Wednesday, April 6, 2011

Some places have the blossoms, we have the pits

Sunday was my favorite 10 miler, the Cherry Pit. This a small (although growing, this year there were nearly 500 runners) local race put on by my running club, the Annapolis Striders. The course takes you through horse and farm country in southern Anne Arundel County. While it doesn't have the scenic cherry blossoms and monuments of the Cherry Blossom 10 miler in DC (which is held on the same day), it also doesn't have 15,000 runners. And, the Pit, if you registered in advance, cost you $5 max. I've managed to sway several of my Looper partners in crime to the joys of this fun and well organized race.

This was my first ever 10 miler back in 2009, and I did it in what I thought was a pretty respectable 2:21:22. In 2010, I decided to give it what I had and as I charged across the finish line, missed a sub 2 hour time by mear seconds. My final time was 2:00:01. I managed a 21 minute PR - taking 2+ minutes PER MILE off my pace. That's generally unheard of. A year later I still look upon that race with nothing but pride and I realize how much confidence it gave me. It was probably one of the first times I felt like a real runner.

This year, I was determined to get my sub 2 hour. While I had been managing good long runs leading up to it, my weeknight runs were pretty much none existent, so I began to worry whether my body was going to cooperate with this endeavour. Jen and I started out the race together. It was a bit chilly at the start, but the sun was coming up and warming things on the early Spring morning. The company made those early miles enjoyable and fly by. Every now and then I would glance at my watch - some of our run intervals were around 9:30, fast, especially considering the general incline of much of the course. I already had it in my mind though that if I was going to break 2 hours, and do it well, I had to test my limits and push as hard as I could.

We made it through the first 3.5 or so miles and turned onto a country road, one of my favorites of the course. We kept our intervals until we got to this great downhill stretch and I decided to just keep going. I really wanted to enjoy this downhill and bank up some time for the later miles when I would probably need it. I flew down the half mile or so. Jen took a breather and sent me ahead. I was excited when she caught up to me a bit later though. How much fun is this portion of this course? According to my watch, the point we started at is roughly 164ft in elevation, and you finish below sea level. Fun! Of course, you can't have a downhill that fun without paying for it on the other end.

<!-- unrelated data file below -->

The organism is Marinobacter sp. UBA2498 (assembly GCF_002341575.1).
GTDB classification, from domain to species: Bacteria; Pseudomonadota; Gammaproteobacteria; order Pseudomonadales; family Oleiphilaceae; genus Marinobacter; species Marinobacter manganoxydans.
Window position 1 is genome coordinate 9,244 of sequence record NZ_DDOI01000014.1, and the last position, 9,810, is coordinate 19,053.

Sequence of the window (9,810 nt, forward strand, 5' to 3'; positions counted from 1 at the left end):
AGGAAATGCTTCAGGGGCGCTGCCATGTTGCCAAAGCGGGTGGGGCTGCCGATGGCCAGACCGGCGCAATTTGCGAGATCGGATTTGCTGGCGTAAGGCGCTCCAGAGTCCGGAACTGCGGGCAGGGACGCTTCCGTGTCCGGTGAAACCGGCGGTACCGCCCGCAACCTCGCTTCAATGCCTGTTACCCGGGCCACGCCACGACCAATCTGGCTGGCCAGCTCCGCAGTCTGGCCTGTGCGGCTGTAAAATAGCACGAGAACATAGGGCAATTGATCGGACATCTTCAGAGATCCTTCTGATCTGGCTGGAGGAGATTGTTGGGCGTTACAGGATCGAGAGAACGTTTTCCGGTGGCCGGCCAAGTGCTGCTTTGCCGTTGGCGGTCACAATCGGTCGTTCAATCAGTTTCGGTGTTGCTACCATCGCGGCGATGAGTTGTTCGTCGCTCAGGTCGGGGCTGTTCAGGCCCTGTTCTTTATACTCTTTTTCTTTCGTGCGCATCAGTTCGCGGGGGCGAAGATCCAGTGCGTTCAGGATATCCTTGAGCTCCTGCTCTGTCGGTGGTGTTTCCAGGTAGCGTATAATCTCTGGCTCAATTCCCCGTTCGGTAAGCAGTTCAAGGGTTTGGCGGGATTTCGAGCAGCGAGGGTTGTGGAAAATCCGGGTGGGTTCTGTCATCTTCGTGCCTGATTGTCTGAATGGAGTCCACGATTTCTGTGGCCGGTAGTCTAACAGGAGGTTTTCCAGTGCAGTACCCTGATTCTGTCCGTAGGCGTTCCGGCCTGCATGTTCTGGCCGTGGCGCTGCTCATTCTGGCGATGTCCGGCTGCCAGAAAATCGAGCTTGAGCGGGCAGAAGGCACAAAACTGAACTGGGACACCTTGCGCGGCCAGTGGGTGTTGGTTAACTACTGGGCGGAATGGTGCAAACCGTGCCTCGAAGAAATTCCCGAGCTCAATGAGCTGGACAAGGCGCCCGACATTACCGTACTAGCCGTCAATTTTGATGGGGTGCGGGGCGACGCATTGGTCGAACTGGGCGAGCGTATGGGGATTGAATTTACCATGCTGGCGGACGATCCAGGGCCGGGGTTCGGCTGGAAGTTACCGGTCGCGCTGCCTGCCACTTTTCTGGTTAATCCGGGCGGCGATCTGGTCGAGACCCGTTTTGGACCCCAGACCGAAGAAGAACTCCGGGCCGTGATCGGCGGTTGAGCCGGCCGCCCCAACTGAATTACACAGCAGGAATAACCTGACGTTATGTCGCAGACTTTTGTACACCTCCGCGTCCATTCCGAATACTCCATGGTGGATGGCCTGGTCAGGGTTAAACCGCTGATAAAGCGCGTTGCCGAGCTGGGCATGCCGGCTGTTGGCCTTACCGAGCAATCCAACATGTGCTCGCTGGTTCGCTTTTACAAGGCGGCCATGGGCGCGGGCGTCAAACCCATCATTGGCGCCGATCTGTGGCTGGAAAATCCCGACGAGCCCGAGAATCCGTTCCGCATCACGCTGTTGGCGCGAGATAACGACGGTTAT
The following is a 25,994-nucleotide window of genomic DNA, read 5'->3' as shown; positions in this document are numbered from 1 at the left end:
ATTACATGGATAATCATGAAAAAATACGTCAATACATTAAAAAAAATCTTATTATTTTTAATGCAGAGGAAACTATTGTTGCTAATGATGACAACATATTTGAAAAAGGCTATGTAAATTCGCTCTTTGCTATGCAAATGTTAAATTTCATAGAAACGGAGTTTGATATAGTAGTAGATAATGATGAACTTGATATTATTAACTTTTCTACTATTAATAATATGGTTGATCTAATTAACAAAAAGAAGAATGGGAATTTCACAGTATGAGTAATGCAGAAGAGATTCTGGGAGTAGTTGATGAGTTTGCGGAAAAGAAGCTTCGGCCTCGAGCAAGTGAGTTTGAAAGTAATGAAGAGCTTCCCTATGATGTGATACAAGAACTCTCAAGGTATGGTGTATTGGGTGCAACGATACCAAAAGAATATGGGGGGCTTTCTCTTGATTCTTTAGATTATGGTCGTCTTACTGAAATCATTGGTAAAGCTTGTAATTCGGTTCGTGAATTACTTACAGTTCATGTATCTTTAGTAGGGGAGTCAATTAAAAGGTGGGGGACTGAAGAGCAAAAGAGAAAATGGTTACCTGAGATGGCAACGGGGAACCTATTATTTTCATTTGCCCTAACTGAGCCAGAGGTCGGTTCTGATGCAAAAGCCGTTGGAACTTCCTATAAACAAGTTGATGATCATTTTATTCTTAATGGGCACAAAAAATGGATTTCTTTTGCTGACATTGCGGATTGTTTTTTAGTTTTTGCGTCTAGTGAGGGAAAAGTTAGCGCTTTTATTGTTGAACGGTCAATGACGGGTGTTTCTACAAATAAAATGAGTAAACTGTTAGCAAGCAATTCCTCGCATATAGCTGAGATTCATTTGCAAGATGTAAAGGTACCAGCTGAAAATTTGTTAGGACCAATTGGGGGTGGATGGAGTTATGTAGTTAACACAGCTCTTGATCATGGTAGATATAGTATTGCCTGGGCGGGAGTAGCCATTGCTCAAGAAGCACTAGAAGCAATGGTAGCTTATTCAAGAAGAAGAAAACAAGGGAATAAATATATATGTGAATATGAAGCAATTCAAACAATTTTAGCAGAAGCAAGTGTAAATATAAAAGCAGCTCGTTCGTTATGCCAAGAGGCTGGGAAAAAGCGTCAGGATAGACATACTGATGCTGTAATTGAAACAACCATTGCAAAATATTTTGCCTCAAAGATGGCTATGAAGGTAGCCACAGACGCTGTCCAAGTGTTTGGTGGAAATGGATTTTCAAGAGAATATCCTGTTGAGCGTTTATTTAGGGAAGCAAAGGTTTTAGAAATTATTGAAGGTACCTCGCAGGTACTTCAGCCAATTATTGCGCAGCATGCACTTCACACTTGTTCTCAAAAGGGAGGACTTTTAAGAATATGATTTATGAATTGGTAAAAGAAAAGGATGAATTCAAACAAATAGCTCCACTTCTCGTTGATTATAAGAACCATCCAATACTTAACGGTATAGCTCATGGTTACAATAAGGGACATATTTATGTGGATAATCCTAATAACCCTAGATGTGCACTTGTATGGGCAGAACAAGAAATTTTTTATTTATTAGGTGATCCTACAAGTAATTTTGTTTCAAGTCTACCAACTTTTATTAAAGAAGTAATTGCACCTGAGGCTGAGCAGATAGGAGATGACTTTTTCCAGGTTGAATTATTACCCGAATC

We finished up our adventure on the country road and made our turn off of it around mile 5. The lovely Laura was waiting and cheering for us as we stared at the next hill on our way out of the gully. I kept pushing and pushing, and Jen decided to fall back a bit around 5.5. She kept me in her sight as long as she could though, following my intervals. I kept pushing, even though I saw THE HILL coming up at mile 6. I remember this hill well from last year - I felt like I was flying up it effortlessly, picking off runners all along the way. This year, I got about half way up, was exhausted and overheated and decided to power walk.

The course then made a turn onto South River Clubhouse Road. Mentally this was the hardest for me. I knew at the end of this road was mile 8 and my turn towards the finish, which would then be mostly downhill. It was a fight between mind and body, full of more hills to keep it "interesting" as well. Then, just before mile 8, I heard a voice enthusiastically cheering. Wait, I know that voice - it was Margaret! Or was? Maybe I was halucinatting thanks to the exhaustion that was setting it. I turned the corner and realized it was her. I was hurting at this point and nearly cried as I gave her a huge hug. And, just over her shoulder, I saw the last water stop and turn onto Rt. 2 to head back to the high school. Plus, I was still on target (as best as I could tell given my horrible math skills) for my sub 2. I made the turn and chugging along, getting closer and closer to the finish.

Just before mile 9 is when the glorious downhill I had been anticipating came. I ran most of the next half mile plus. Get me there quicker, I kept think, I'm sooo ready to be done. And couple of more turns, by now my legs felt like lead, and I was near the finish. I took a couple of seconds to catch my breath and made my turn to the finish. As I got closer, I gave it all I had left in the tank. My final time (per my watch) 1:57:17. I had done it, and with time to spare. I was happy.

So, with this now behind me, my crazy Spring race schedule is now in full swing. I've got the first of the Women's Distance Festival 5K's this weekend, followed by another 10 miler, and then at the end of the month my first race trip of the year - the Country Music Half Marathon in Nashville. This half is very well known for it's hills, particularly in the first half. Cherry Pit was probably a good representation of this. If there's one thing I learned this past weekend, it'll be that if I want to enjoy myself in Nashville, I will have to take it easy on the hills or I will pay for it later.

I could not believe how sore I felt after Cherry Pit. I don't remember feeling that bad after my remarkable race last year. Maybe I did and just race amnesia had set it, who knows. I can't help but think that my slacking on my weeknight runs had something to do with it. Getting into a better routine is definitely imperative if I'm going to make it through the Spring. Now is just this cold, wet weather we've had as of late will cooperate...